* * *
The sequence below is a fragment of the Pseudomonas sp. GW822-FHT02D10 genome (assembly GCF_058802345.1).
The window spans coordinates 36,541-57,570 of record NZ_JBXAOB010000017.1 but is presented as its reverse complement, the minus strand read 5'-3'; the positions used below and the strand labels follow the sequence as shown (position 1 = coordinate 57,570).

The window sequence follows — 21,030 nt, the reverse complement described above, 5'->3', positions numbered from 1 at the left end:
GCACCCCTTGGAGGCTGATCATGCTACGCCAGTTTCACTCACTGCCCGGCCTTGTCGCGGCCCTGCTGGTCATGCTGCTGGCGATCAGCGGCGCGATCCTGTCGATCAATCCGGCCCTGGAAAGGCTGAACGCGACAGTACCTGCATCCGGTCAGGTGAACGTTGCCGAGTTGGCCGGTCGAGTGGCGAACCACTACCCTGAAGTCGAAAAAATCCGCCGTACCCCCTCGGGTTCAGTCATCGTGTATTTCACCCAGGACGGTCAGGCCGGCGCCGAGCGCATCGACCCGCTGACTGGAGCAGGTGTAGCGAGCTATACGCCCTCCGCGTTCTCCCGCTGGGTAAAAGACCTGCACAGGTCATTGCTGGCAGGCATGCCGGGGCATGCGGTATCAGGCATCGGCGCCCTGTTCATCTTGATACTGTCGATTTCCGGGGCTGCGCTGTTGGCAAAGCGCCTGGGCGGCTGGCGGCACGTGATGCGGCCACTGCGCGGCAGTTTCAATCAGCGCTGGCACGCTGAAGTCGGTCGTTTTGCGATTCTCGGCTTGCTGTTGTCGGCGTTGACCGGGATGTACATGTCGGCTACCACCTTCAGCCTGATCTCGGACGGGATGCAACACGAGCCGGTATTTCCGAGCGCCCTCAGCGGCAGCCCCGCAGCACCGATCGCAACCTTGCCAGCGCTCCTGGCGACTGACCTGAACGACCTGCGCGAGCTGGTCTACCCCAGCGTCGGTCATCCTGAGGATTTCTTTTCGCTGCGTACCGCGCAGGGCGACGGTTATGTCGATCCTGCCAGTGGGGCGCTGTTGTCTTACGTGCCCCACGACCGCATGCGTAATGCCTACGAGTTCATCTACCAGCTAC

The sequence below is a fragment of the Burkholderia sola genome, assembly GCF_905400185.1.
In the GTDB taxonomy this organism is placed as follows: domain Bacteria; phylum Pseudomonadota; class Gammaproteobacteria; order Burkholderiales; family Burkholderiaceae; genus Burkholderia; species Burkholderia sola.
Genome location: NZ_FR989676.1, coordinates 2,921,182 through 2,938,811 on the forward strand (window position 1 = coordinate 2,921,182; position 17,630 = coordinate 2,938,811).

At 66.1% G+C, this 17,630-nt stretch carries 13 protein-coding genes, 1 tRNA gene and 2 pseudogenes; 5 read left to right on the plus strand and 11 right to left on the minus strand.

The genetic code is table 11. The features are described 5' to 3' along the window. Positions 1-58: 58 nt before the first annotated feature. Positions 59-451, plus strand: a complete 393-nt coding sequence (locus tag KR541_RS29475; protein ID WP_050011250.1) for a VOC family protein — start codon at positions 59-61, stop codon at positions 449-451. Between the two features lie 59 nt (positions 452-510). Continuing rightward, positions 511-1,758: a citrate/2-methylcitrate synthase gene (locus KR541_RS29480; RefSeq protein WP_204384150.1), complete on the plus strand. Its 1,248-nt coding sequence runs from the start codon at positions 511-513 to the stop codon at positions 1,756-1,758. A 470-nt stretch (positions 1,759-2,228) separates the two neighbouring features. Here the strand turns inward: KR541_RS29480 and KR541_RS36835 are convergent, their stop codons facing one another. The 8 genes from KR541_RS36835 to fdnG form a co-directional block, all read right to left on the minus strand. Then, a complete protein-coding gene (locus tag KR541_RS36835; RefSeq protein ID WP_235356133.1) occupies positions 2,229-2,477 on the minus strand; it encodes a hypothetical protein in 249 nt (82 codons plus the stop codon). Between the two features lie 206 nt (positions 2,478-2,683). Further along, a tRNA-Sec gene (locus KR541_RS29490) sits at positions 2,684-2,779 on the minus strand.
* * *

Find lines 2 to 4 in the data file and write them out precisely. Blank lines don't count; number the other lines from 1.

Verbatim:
The window spans coordinates 36,541-57,570 of record NZ_JBXAOB010000017.1 but is presented as its reverse complement, the minus strand read 5'-3'; the positions used below and the strand labels follow the sequence as shown (position 1 = coordinate 57,570).

The window sequence follows — 21,030 nt, the reverse complement described above, 5'->3', positions numbered from 1 at the left end:
GCACCCCTTGGAGGCTGATCATGCTACGCCAGTTTCACTCACTGCCCGGCCTTGTCGCGGCCCTGCTGGTCATGCTGCTGGCGATCAGCGGCGCGATCCTGTCGATCAATCCGGCCCTGGAAAGGCTGAACGCGACAGTACCTGCATCCGGTCAGGTGAACGTTGCCGAGTTGGCCGGTCGAGTGGCGAACCACTACCCTGAAGTCGAAAAAATCCGCCGTACCCCCTCGGGTTCAGTCATCGTGTATTTCACCCAGGACGGTCAGGCCGGCGCCGAGCGCATCGACCCGCTGACTGGAGCAGGTGTAGCGAGCTATACGCCCTCCGCGTTCTCCCGCTGGGTAAAAGACCTGCACAGGTCATTGCTGGCAGGCATGCCGGGGCATGCGGTATCAGGCATCGGCGCCCTGTTCATCTTGATACTGTCGATTTCCGGGGCTGCGCTGTTGGCAAAGCGCCTGGGCGGCTGGCGGCACGTGATGCGGCCACTGCGCGGCAGTTTCAATCAGCGCTGGCACGCTGAAGTCGGTCGTTTTGCGATTCTCGGCTTGCTGTTGTCGGCGTTGACCGGGATGTACATGTCGGCTACCACCTTCAGCCTGATCTCGGACGGGATGCAACACGAGCCGGTATTTCCGAGCGCCCTCAGCGGCAGCCCCGCAGCACCGATCGCAACCTTGCCAGCGCTCCTGGCGACTGACCTGAACGACCTGCGCGAGCTGGTCTACCCCAGCGTCGGTCATCCTGAGGATTTCTTTTCGCTGCGTACCGCGCAGGGCGACGGTTATGTCGATCCTGCCAGTGGGGCGCTGTTGTCTTACGTGCCCCACGACCGCATGCGTAATGCCTACGAGTTCATCTACCAGCTAC